Creative Writing Teaching Ideas
A versatile KS4 pack filled with teaching ideas and activities to help students at different stages of creative writing.The pack includes essential sections on sentences, the use of tenses and suggestions for tackling 'problem' areas of writing, from sense based writing to using pictures as prompts. Key features: Purchasing information: As this is a downloadable product, we are only able to accept online orders.RECENT RESEARCH has shown that narrative structure has a powerful impact on the human brain.Studies in neuroscience and narrative structure support this idea; some researchers are finding that narrative structures such as those used in fiction and poetry can have a much stronger impact than simple facts; when we read or hear the sensory details of someone else’s experiences, we respond to them neurologically as if they were our own experiences.1 Furthermore, studies have found that when reading literature with important messaging about behavior, students have begun to engage in more positive behaviors as suggested by the literature read in classes.2 Other areas of criticism such as feminist theory and Marxist theory have helped to raise awareness about how narratives can maintain oppressive structures, but there hasn’t been much discussion about how narratives can either reinforce or reinvent our relationships with animals.3 Moreover, it has been said that the ecological crisis that we are facing today will not be solved through science and technology,4 and there has been a growing interest in using the humanities to tackle these challenges.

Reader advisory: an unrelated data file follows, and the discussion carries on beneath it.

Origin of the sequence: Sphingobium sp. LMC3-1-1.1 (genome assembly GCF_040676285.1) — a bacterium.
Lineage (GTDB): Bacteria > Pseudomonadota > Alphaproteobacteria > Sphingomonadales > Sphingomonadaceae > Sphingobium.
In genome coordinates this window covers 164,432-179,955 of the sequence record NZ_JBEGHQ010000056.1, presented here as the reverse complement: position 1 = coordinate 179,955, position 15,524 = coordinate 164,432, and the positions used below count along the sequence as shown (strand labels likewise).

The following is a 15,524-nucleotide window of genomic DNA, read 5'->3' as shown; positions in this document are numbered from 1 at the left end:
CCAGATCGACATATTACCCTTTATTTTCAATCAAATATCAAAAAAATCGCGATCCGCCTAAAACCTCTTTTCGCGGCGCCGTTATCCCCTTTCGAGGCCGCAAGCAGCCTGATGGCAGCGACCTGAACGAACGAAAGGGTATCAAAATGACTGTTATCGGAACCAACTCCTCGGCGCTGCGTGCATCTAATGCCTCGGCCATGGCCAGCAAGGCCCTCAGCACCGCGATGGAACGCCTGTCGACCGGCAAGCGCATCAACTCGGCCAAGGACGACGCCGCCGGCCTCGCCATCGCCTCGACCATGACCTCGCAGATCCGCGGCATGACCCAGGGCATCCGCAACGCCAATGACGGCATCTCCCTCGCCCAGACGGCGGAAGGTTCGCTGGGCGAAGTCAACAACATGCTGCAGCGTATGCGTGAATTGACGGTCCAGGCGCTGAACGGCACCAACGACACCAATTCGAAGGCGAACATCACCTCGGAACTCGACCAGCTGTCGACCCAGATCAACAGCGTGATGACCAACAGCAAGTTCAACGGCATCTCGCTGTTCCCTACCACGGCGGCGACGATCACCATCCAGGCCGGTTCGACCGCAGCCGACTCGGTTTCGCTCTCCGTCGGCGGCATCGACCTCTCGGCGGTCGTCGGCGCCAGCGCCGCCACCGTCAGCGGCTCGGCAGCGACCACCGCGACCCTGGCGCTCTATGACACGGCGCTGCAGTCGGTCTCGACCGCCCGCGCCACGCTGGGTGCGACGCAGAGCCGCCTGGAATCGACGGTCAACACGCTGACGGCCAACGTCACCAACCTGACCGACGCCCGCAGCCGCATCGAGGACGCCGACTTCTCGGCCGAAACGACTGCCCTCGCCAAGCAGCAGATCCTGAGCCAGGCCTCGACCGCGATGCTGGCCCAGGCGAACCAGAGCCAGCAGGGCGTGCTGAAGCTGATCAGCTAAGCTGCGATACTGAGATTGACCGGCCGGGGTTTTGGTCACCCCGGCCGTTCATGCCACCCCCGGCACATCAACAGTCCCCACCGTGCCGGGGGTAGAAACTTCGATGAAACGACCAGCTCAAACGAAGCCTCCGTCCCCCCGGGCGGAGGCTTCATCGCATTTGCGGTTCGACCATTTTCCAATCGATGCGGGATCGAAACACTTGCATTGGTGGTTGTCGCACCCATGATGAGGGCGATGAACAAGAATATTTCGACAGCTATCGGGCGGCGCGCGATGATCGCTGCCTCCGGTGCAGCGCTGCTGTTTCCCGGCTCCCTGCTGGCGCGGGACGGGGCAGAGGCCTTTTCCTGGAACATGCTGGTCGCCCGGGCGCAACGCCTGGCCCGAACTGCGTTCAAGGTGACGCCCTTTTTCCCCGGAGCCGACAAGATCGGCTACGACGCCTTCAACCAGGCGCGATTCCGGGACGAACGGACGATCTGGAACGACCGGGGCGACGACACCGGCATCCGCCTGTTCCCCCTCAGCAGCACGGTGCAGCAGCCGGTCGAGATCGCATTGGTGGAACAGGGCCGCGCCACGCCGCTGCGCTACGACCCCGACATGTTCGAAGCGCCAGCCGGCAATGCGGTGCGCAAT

Save hours of lesson preparation time with the Entire Busy Teacher Library.Being able to see animals in action and learn about conservation through an in-person experience is incredibly valuable. How do teachers lock in these experiences for students?Adding a creative writing component may offer students a way to dive deeper into what they learn.At one high school where I worked, all sophomore students visited the Brookfield Zoo as part of their biology class.While chaperoning this outing, I realized that there was a huge missed opportunity to involve other disciplines in the trip, especially since the biology work that students needed to complete did not take the whole day.They will likely have strong feelings about each (It has been my experience that students either love or hate poetry, but usually become very excited to learn about nature.), but probably have not considered how the two may work together.Try creating a Venn diagram on the board or on chart paper with the word “poetry” in one circle and the word “zoo” in the other.While working with Brookfield through my graduate program, I had the opportunity to design a curriculum that could be used for such a trip.While this curriculum was designed particularly for Brookfield, many zoos now feature poetry throughout their exhibits, and these activities could easily be adapted for other zoos or natural history museums.In the last few years, I have experimented with and researched ideas for different activities in the secondary classroom.I would like to share some of the more successful lessons I have used so that other educators can explore them with their students.